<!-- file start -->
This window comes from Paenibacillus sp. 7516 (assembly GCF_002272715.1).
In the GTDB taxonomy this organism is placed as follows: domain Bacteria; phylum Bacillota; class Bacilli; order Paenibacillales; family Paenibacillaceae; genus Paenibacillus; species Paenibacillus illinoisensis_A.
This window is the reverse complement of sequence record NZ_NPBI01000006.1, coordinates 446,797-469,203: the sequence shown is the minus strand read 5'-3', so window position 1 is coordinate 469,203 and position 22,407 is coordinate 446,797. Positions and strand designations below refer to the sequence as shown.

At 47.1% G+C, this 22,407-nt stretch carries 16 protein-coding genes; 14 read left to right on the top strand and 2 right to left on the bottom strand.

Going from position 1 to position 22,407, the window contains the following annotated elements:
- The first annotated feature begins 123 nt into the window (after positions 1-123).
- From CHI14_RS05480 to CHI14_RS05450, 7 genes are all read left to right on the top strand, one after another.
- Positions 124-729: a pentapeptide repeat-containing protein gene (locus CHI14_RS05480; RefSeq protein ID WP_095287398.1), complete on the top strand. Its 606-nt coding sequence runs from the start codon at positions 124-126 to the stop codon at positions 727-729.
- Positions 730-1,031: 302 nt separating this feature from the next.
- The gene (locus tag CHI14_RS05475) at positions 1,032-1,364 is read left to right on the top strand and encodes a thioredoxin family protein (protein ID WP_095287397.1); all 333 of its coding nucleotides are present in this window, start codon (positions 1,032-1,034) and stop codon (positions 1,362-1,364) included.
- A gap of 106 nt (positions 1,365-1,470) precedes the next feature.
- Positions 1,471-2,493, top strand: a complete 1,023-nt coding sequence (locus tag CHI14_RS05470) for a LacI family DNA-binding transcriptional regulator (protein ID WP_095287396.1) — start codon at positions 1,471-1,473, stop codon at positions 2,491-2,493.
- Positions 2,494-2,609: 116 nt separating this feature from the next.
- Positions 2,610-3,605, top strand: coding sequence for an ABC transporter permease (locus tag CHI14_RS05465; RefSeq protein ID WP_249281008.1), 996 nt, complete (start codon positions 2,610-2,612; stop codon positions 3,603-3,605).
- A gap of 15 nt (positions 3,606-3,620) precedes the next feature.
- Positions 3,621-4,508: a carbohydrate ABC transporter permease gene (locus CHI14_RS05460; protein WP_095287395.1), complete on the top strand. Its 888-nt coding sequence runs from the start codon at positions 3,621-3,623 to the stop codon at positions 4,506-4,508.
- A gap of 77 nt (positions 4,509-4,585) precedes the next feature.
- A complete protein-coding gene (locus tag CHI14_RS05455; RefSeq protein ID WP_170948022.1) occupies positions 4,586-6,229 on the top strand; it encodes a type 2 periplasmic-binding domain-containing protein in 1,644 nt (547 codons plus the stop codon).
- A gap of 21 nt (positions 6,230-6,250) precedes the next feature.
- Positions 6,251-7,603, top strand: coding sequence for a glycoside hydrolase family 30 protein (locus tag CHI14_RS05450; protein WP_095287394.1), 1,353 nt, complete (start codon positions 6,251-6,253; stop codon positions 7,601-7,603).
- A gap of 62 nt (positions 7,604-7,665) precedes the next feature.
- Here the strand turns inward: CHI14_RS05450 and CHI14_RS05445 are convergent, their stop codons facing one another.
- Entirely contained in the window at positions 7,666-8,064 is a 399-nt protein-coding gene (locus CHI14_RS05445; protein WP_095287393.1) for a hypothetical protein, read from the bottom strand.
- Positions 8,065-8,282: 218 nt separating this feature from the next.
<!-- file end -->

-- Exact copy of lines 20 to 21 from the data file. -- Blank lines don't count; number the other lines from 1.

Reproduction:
- Positions 6,251-7,603, top strand: coding sequence for a glycoside hydrolase family 30 protein (locus tag CHI14_RS05450; protein WP_095287394.1), 1,353 nt, complete (start codon positions 6,251-6,253; stop codon positions 7,601-7,603).
- A gap of 62 nt (positions 7,604-7,665) precedes the next feature.